Characteristics of Nursing Assistants
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Nursing assistants are commonly referred to as aides, attendants or orderlies. They usually work in medical facilities such as hospitals and nursing homes. A high school diploma and state certification are common requirements to get into this position, which paid a median annual salary of $24,010 as of May 2010, according to the Bureau of Labor Statistics. Along with the education and training, several qualities are useful in nursing assistants.
Concern for People
Nursing assistants typically have one of the most direct roles with patients, yet also one of the lowest-paying medical salaries. Thus, a genuine concern for people and a desire to help are key to long-term motivation. Assistants provide basic care for the sick and injured, including listening to their concerns, offering basic types of treatment and helping them get to the right spot for treatment in a medical facility.
Strong Communication Skills
Strong communication skills are necessary as well. An assistant may be with a patient when he becomes really sick or suffers extreme pain from an injury. The ability to draw out the patient's feelings and concerns is useful in getting him the right treatment. Additionally, aides are part of the broader medical team, which includes doctors and registered nurses. They must listen and take direction and participate in collaborative discussions on patient care.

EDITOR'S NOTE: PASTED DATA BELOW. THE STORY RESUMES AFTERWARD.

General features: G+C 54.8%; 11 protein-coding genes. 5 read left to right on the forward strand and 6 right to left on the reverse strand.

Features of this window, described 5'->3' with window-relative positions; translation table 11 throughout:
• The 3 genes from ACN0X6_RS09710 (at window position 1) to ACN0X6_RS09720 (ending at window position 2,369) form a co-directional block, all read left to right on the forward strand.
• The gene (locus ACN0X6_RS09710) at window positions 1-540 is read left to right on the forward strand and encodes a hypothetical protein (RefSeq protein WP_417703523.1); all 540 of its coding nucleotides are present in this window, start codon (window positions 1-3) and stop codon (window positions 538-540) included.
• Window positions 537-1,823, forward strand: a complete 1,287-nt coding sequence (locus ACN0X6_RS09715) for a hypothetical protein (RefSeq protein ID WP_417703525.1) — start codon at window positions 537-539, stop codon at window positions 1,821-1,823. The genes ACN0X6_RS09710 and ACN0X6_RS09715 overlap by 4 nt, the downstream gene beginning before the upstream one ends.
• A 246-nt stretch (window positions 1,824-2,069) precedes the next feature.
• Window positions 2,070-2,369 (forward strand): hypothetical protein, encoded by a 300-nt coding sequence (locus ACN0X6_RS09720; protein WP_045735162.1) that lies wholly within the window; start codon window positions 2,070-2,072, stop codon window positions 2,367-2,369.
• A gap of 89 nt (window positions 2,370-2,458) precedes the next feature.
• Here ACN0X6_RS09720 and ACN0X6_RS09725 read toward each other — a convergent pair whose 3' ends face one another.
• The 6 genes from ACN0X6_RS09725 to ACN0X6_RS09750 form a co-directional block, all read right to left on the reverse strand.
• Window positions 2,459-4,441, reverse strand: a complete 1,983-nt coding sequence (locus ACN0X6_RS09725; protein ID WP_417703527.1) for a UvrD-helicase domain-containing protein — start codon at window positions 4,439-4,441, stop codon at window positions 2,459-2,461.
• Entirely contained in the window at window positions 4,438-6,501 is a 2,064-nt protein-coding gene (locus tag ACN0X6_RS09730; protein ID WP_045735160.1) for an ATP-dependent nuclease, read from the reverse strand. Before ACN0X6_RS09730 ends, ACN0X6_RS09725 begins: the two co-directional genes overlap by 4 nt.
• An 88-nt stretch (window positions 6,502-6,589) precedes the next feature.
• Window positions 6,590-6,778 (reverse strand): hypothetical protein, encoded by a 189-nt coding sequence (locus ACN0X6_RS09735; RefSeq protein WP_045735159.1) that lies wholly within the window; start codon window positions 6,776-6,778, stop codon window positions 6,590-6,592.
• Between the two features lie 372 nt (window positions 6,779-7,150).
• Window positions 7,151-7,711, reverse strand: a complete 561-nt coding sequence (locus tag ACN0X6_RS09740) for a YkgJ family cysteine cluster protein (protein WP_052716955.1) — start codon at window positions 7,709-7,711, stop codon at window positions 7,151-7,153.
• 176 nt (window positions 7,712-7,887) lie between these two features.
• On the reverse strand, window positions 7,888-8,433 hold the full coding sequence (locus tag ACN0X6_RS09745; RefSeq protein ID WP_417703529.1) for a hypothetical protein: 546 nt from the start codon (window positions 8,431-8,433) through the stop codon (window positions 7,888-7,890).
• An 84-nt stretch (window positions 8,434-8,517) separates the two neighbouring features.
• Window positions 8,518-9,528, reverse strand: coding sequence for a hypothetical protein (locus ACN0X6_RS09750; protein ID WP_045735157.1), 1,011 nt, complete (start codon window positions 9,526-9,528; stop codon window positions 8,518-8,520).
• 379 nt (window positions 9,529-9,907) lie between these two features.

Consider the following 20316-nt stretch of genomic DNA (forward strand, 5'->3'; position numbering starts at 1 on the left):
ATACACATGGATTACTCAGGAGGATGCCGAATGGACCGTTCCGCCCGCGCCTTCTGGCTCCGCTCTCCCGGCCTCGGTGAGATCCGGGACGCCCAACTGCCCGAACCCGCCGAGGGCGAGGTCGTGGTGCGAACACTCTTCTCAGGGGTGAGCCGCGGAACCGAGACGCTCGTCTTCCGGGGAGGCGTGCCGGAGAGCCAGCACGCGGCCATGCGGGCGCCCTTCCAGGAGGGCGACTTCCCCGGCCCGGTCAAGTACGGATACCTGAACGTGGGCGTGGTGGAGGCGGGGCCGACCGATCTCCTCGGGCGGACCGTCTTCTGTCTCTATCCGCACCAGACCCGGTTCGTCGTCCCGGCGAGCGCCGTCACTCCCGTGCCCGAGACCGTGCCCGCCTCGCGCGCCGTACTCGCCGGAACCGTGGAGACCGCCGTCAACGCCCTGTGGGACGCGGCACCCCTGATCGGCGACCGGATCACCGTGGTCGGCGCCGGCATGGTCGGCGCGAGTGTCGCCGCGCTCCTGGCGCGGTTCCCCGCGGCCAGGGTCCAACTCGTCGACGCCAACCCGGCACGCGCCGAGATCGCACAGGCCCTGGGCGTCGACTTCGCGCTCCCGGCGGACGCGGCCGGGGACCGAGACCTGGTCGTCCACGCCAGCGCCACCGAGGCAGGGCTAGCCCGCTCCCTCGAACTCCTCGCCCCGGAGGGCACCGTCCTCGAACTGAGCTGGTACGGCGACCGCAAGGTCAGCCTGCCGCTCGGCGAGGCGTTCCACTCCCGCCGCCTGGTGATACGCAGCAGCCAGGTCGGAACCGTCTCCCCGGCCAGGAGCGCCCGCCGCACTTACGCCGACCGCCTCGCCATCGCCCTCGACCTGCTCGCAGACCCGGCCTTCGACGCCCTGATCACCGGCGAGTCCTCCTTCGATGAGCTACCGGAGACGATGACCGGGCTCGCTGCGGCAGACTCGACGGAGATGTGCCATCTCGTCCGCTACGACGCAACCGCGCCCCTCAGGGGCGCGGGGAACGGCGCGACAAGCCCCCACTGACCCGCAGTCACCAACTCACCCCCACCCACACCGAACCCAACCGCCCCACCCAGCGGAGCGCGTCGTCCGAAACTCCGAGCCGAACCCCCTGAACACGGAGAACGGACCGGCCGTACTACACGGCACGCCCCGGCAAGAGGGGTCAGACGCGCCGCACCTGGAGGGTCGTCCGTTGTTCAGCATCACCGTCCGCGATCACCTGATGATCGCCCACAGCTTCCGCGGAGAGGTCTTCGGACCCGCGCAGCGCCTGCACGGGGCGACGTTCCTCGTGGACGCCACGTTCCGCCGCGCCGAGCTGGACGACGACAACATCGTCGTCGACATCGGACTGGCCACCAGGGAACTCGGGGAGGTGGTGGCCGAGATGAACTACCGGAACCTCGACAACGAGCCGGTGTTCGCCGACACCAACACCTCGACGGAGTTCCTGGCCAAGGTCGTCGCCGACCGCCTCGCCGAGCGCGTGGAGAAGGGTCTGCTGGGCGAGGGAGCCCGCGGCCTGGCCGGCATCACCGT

Discipline and Patience
The work of nursing assistants is important, but often routine. This requires a strong degree of commitment to the role and discipline to carry it out consistently. Patience is similarly important for assistants, especially in retirement facilities. Elderly patients are often slower moving and may take longer to articulate concerns and thoughts. An orderly needs to exercise patience in both communicating and helping the patient move from one place to another.
Attention to Detail
Because of the often repetitive nature of the job, nursing assistants also need a high level of attention to detail. When helping an injured patient into or out of bed or a wheelchair, for instance, even momentary distractions can lead to a fall that could cause further injury. Orderlies must also read and take notes, which are important in ongoing care, making clear and accurate detail essential.
Neil Kokemuller has been an active business, finance and education writer and content media website developer since 2007. He has been a college marketing professor since 2004. Kokemuller has additional professional experience in marketing, retail and small business. He holds a Master of Business Administration from Iowa State University.